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Why does multiplying by 0 equal 0?

  1. Dec 18, 2008 #1
    I know why it would equal to 0 if it was (0*0). But what about an actual number? Why does (100*0) equal to 0? You're not multiplying anything, but shouldn't it still equal to 100? If I have 100 cookies on the table, and I don't multiply it by anything, why do I suddenly have zero cookies on the table?

    I'm just trying to gain a conceptual understanding behind the zero-factor algebraic property.
     
  2. jcsd
  3. Dec 18, 2008 #2
    One possible conceptual way to think about it is to say, multiplying 2 * 100 is like having 2 groups of 100 cookies on the table. Multiplying 1 * 100 is like having 1 group of 100 cookies on the table. Multiplying 0 * 100 is like having no groups of 100 cookies on the table, hence no cookies at all.

    However, I agree that this is may not be very intuitive. When dealing with 0, it is sometimes more difficult to match mathematical situations to real life situations. It is probably better to understand 0 * any number = 0 just as a consequence of several properties of numbers that we take for granted.
     
  4. Dec 18, 2008 #3

    statdad

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    Remember that [tex] 0 + a = a [/tex], [tex] 0 + 0 = 0 [/tex], and [tex] a - a = 0 [/tex], no matter what number you use for [tex] a [/tex]. Now the rules of arithmetic give this

    [tex]
    \begin{align*}
    0 \cdot a & = (0 + 0)a\\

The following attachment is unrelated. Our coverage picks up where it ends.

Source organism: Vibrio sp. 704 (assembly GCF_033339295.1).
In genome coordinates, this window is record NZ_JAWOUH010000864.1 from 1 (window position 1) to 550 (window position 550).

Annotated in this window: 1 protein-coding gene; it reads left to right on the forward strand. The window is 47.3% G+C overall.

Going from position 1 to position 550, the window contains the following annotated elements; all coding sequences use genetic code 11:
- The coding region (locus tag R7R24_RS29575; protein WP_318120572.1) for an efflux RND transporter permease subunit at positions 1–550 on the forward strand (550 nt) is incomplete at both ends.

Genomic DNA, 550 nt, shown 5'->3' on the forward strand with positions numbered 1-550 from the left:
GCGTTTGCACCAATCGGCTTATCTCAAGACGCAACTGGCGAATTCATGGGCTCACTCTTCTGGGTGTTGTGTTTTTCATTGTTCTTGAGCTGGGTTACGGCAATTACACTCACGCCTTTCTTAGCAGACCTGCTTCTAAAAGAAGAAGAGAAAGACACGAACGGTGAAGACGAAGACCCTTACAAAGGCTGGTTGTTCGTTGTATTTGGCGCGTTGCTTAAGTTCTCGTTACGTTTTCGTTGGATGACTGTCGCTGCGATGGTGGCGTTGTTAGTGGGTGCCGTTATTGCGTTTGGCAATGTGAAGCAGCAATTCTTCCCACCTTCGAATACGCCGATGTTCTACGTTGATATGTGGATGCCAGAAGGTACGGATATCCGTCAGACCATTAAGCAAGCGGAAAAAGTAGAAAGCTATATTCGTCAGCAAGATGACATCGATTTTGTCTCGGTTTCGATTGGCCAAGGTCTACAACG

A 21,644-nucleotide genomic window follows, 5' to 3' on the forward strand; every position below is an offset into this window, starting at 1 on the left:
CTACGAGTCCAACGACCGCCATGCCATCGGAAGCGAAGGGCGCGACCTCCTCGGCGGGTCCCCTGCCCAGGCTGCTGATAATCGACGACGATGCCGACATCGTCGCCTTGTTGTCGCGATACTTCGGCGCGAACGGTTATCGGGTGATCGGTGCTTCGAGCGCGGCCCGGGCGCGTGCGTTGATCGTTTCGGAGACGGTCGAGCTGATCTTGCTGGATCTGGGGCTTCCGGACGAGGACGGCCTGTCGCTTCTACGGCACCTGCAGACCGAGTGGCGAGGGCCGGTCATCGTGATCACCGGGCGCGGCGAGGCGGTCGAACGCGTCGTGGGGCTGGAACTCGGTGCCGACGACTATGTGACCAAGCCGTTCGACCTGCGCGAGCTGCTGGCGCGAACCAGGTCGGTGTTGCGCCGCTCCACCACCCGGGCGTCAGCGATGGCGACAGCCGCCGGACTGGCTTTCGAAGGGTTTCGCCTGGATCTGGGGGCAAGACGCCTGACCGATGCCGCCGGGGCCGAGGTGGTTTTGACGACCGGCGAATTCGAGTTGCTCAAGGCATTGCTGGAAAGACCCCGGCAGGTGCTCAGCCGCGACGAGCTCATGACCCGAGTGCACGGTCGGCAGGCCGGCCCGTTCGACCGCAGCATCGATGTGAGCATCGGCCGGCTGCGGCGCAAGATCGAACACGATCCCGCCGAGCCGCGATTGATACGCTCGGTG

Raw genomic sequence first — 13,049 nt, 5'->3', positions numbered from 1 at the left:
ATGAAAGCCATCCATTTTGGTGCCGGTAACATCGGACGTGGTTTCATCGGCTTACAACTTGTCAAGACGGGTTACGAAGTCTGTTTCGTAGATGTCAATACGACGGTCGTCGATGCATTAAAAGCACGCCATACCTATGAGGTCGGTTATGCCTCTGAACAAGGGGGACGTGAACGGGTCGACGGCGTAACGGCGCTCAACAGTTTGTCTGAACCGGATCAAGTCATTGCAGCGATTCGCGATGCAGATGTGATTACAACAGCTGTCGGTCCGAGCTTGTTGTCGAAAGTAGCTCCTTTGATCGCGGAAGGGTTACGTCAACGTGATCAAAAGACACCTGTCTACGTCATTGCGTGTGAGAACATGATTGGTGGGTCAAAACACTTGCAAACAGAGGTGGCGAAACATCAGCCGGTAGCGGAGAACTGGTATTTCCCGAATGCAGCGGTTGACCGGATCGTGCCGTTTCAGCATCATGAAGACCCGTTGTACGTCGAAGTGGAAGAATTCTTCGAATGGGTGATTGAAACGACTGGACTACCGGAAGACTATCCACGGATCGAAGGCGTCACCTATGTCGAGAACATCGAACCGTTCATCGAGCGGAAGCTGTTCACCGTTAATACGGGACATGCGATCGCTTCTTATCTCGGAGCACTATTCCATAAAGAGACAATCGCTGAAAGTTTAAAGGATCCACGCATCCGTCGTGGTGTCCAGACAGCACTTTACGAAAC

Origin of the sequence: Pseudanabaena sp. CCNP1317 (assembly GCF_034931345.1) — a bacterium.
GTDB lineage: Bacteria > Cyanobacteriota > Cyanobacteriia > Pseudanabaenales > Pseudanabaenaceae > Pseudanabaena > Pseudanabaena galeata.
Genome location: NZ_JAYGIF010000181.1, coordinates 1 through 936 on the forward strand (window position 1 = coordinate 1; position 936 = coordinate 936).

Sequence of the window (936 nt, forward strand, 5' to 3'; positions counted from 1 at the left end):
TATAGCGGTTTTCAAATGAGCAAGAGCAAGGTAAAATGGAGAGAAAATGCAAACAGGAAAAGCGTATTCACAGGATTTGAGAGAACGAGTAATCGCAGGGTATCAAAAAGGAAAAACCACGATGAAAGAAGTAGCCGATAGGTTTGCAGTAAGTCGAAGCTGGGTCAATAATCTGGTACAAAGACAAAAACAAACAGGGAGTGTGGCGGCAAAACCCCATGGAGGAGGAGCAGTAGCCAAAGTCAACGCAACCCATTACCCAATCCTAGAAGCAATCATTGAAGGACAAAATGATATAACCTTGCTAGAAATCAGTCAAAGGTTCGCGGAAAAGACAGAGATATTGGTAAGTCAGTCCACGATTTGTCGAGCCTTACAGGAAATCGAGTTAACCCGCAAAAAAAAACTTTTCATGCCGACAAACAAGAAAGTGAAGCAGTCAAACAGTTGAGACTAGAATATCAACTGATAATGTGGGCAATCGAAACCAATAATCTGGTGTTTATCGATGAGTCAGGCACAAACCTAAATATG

& = 0 \cdot a + 0 \cdot a\\
    \left(0 \cdot a - 0 \cdot a\right) & = 0 \cdot a\\
    0 & = 0 \cdot a
    \end{align*}
    [/tex]
     
  5. Dec 18, 2008 #4

    Vid

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    You actually prove this at the beginning of an undergrad analysis/theoretical calculus class.
     
  6. Dec 18, 2008 #5
    That's actually a very good way of thinking about it.

    Ah, so it's sort of a cancelation?
     
  7. Dec 18, 2008 #6

    tiny-tim

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    Hi LightbulbSun! :smile:

    No, if you don't multiply it by anything, you still have 100 cookies on the table.

    This is a language thing

    "not multiplying by anything" is not the same as "multiplying by nothing" …

    "not multiplying by anything" means leaving it the same. :smile:

    EDIT: I think the French don't have this problem …
    they distinguish between (pardon my French! :smile:) …
    "multiplier par rien" and "ne multiplier par rien"
     
    Last edited: Dec 18, 2008
  8. Dec 18, 2008 #7

    symbolipoint

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    This is far too natural to be confusing. Remember that multiplication is repeated addition. If you add 100, ZERO times, you have ZERO. If you want 100 as result, then you must add 100 ONE time.
     
  9. Dec 18, 2008 #8
    Now it makes more sense to me. Thanks for the explanation.
     
  10. Dec 18, 2008 #9

    Hurkyl

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    The problem is that natural language sort of pigeon-holes us into thinking "none" and "at least one" are conceptually different. As soon as you break through this barrier and become comfortable working with degenerate cases, stuff like this becomes easy.